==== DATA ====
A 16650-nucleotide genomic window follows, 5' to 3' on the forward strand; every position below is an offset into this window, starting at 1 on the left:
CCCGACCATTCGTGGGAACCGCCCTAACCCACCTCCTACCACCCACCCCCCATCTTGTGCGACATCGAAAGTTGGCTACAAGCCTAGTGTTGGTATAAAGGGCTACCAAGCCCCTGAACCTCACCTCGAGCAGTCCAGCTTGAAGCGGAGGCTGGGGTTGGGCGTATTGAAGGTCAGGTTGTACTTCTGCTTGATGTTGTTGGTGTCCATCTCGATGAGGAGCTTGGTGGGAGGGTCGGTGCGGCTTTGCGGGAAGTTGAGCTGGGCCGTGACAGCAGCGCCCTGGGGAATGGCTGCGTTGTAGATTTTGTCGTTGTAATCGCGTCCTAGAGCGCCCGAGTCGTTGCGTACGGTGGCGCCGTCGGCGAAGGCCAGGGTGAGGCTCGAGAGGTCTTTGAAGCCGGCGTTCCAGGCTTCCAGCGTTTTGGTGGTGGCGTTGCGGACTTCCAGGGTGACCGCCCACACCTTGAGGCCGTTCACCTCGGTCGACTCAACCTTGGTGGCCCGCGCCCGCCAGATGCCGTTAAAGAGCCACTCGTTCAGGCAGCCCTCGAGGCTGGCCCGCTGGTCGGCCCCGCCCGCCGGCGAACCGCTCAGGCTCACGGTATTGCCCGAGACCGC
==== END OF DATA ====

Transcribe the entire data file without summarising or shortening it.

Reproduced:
A 16650-nucleotide genomic window follows, 5' to 3' on the forward strand; every position below is an offset into this window, starting at 1 on the left:
CCCGACCATTCGTGGGAACCGCCCTAACCCACCTCCTACCACCCACCCCCCATCTTGTGCGACATCGAAAGTTGGCTACAAGCCTAGTGTTGGTATAAAGGGCTACCAAGCCCCTGAACCTCACCTCGAGCAGTCCAGCTTGAAGCGGAGGCTGGGGTTGGGCGTATTGAAGGTCAGGTTGTACTTCTGCTTGATGTTGTTGGTGTCCATCTCGATGAGGAGCTTGGTGGGAGGGTCGGTGCGGCTTTGCGGGAAGTTGAGCTGGGCCGTGACAGCAGCGCCCTGGGGAATGGCTGCGTTGTAGATTTTGTCGTTGTAATCGCGTCCTAGAGCGCCCGAGTCGTTGCGTACGGTGGCGCCGTCGGCGAAGGCCAGGGTGAGGCTCGAGAGGTCTTTGAAGCCGGCGTTCCAGGCTTCCAGCGTTTTGGTGGTGGCGTTGCGGACTTCCAGGGTGACCGCCCACACCTTGAGGCCGTTCACCTCGGTCGACTCAACCTTGGTGGCCCGCGCCCGCCAGATGCCGTTAAAGAGCCACTCGTTCAGGCAGCCCTCGAGGCTGGCCCGCTGGTCGGCCCCGCCCGCCGGCGAACCGCTCAGGCTCACGGTATTGCCCGAGACCGC